Travels with Dad: London, March 1991

March 26, 1991

A wonderful day. We all went to the Tate Gallery in London. We came across a lecturer who was speaking to a group of school children about Turner. He was so fascinating that we followed him all over the gallery. The Turners were magnificent – I was most impressed with some very impressionist paintings of Venice, done a good 40 or 50 years before Monet & friends.

We had a delicious lunch in the Tate restaurant, which is just about the most delightfully whimsical room I have ever been in. It is decorated with a mural depicting the search of a royal party for exotic food to tempt their jaded palates. The mural is by Rex Whistler*, who painted it when he was 23!

Started lunch with grilled, spiced crab. Dad & I had guinea fowl, and Margaret had game casserole. We had half a bottle of 1985 chablis and half a bottle of 1985 Puligny-Montrachet. We all enjoyed the chablis the most. We finished with profiteroles in an intense chocolate sauce. It was all incredible.

After lunch, we looked at the small collection of Impressionists, inclusing a lovely Monet of a summer day.

Dad’s old friend, CW, came for dinner. We had a delightful evening discussing everything under the sun, but especially wine. CW is a fascinating man, and I imagine he’s a very good teacher – he teaches at the University of Reading and also orders their wine. We had a New Zealand and an Australian chardonnay with dinner, which was chicken in sherry, apples, and raisins with rice. So it was a day of one pleasure after another – beautiful artwork, exquisite food, and good conversation!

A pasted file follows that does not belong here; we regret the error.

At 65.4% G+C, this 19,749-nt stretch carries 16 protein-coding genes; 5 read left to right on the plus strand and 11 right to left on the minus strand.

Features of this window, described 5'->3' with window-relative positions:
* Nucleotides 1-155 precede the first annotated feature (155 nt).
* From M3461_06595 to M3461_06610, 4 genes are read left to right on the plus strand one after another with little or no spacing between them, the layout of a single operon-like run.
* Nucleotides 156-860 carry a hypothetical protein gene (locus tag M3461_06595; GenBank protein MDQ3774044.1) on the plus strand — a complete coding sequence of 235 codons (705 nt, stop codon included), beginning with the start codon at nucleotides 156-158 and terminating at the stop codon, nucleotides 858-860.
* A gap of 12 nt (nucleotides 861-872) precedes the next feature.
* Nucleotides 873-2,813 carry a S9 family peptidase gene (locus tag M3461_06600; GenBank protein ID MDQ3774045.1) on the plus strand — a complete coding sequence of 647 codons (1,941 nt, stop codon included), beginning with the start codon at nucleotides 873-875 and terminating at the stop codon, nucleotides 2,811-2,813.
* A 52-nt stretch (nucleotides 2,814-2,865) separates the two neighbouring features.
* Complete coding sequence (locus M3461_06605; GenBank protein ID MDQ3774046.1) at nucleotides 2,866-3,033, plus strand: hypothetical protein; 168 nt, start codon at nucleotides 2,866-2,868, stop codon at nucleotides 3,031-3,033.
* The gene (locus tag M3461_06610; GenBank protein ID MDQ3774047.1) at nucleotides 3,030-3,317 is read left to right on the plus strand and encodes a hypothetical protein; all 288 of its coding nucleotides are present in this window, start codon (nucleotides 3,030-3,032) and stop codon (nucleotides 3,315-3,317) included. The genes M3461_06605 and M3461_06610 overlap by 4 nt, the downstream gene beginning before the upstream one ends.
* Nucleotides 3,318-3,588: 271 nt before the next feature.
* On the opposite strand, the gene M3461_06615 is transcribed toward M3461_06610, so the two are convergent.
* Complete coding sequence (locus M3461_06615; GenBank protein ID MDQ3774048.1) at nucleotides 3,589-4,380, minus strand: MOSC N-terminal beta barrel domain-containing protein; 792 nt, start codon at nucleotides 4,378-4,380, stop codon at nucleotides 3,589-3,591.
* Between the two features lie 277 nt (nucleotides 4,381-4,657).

*Not to be confused with James Abbott McNeil Whistler, of “Whistler’s Mother” fame. Rex Whistler was an English artist who specialized in exquisite trompe l’oeil murals, some of which can still be seen at National Trust houses throughout Britain, my favorite being Plas Newydd in Wales. Whistler died in action in 1944 at the age of 36. His memorial, created by his brother, is a glorious crystal engraving at Salisbury Cathedral.